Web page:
Geekzone: technology news, blogs, forums
Guest
Welcome Guest.
You haven't logged in yet. If you don't have an account you can register now.


View this topic in a long page with up to 500 replies per page Create new topic
1 | 2 | 3 | 4 | 5 | 6 | 7 | 8 | 9
1529 posts

Uber Geek
+1 received by user: 341


  Reply # 1493166 16-Feb-2016 12:03
Send private message

mclean:

 

I'm an average bloke and I can't understand all this.

 

On the other hand I find Isaac Newton's laws of motion and universal gravitation to be simple - if I set my mind to it I could probably figure them out from first principles and a bit of experimentation in a week or so. Newton's "genius" was relative to the average dumb bloke of his time.

 

 

I'd be surprised if "an average bloke" could work it out that way. Newton didn't and he was brilliant. He neither worked from first principles or used deductive reasoning. Most of us could only work it out by knowing the answer or something close to it, which is the situation you describe.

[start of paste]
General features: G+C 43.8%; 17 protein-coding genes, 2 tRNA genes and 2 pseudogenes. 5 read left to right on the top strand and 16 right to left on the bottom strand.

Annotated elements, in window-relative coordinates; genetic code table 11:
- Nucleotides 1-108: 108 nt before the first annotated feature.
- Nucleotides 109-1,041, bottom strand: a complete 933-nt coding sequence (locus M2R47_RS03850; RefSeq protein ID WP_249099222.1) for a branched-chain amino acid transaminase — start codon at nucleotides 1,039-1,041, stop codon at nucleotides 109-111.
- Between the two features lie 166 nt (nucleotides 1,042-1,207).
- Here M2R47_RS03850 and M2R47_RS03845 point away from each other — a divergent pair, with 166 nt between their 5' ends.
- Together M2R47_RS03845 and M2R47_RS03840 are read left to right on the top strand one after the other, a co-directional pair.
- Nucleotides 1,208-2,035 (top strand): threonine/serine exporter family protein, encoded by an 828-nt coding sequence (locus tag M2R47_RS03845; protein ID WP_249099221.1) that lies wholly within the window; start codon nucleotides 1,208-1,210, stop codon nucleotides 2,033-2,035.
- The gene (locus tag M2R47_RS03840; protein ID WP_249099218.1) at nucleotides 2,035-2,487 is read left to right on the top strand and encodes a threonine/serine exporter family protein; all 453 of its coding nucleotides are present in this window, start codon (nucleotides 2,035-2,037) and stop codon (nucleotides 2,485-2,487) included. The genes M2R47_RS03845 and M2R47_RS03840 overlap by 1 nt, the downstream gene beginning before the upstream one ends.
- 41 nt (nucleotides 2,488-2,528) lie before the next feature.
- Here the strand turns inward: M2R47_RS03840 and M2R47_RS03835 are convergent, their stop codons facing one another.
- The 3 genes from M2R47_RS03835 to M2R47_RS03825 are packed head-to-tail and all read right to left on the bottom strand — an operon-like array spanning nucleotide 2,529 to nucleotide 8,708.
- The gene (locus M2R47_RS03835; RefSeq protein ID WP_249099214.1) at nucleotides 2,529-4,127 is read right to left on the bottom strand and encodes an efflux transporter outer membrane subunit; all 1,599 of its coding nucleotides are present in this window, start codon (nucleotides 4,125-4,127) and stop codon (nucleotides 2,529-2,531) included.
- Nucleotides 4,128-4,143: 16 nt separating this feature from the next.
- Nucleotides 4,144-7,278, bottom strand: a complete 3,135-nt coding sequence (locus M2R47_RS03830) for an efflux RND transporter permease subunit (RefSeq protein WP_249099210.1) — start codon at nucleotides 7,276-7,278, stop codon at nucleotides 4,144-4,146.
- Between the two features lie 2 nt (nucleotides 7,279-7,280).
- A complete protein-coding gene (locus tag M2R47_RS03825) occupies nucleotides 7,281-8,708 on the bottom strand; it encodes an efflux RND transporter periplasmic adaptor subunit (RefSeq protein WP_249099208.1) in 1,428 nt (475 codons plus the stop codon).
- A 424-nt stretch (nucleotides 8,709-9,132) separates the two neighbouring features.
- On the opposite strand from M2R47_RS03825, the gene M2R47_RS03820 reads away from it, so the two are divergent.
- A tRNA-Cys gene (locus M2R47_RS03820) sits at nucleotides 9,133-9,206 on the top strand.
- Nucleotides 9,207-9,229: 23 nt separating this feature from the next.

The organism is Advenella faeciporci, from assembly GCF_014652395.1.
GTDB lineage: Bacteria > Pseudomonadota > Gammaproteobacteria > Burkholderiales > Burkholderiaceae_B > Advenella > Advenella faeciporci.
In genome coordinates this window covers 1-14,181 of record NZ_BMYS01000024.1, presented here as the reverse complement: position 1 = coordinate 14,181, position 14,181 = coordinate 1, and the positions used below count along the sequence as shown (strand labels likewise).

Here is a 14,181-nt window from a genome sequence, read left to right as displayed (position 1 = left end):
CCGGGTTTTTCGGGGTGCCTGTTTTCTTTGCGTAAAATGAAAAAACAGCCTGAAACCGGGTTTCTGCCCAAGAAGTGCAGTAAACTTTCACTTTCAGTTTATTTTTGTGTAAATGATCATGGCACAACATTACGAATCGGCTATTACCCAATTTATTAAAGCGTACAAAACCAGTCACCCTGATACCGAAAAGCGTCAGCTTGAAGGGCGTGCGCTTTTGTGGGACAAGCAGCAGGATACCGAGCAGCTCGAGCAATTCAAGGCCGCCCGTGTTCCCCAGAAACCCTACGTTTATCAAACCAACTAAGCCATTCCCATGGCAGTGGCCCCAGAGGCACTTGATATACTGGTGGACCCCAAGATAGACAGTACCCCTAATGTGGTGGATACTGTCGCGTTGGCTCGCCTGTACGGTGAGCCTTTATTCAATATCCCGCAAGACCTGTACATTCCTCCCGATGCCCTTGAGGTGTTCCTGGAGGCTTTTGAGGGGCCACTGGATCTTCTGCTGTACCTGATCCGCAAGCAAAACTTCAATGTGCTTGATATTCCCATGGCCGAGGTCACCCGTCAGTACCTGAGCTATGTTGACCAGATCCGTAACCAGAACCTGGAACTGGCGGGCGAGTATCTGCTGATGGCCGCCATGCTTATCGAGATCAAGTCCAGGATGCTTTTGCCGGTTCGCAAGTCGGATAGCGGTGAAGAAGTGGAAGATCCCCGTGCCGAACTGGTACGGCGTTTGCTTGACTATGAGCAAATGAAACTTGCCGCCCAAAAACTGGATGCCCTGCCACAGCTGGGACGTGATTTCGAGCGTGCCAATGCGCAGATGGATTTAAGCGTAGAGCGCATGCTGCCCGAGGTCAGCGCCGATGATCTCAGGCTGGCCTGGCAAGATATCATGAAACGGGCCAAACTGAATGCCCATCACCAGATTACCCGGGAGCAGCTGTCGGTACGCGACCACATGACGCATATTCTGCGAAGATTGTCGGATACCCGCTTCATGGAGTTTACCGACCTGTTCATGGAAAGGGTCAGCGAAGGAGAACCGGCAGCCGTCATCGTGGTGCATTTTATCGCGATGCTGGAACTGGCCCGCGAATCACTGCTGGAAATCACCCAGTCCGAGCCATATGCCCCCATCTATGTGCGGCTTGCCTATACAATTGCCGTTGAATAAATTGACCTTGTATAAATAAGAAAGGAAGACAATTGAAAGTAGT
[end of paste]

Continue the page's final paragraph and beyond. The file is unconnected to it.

2309 posts

Uber Geek
+1 received by user: 1121


  Reply # 1493169 16-Feb-2016 12:07
Send private message

It's a sign of true genius that *afterwards* everyone says "Oh, *I* could have done that".

 

Google "Columbus egg".

 

 


 
 
 
 


Try Wrike: fast, easy, and efficient project collaboration software
418 posts

Ultimate Geek
+1 received by user: 25


  Reply # 1493197 16-Feb-2016 12:44
Send private message

BlinkyBill: 'Cow' is the singular of 'cows'. It's 'maths', not 'math'.

 

 

 

Incorrect. Both are considered acceptable.

 

 

 

http://grammarist.com/spelling/math-maths/





Tap That - Great cheap tablets and tablet accessories. Windows and Android, NZ based

318 posts

Ultimate Geek
+1 received by user: 68

Subscriber

  Reply # 1493249 16-Feb-2016 14:19
Send private message

frankv:It's a sign of true genius that *afterwards* everyone says "Oh, *I* could have done that".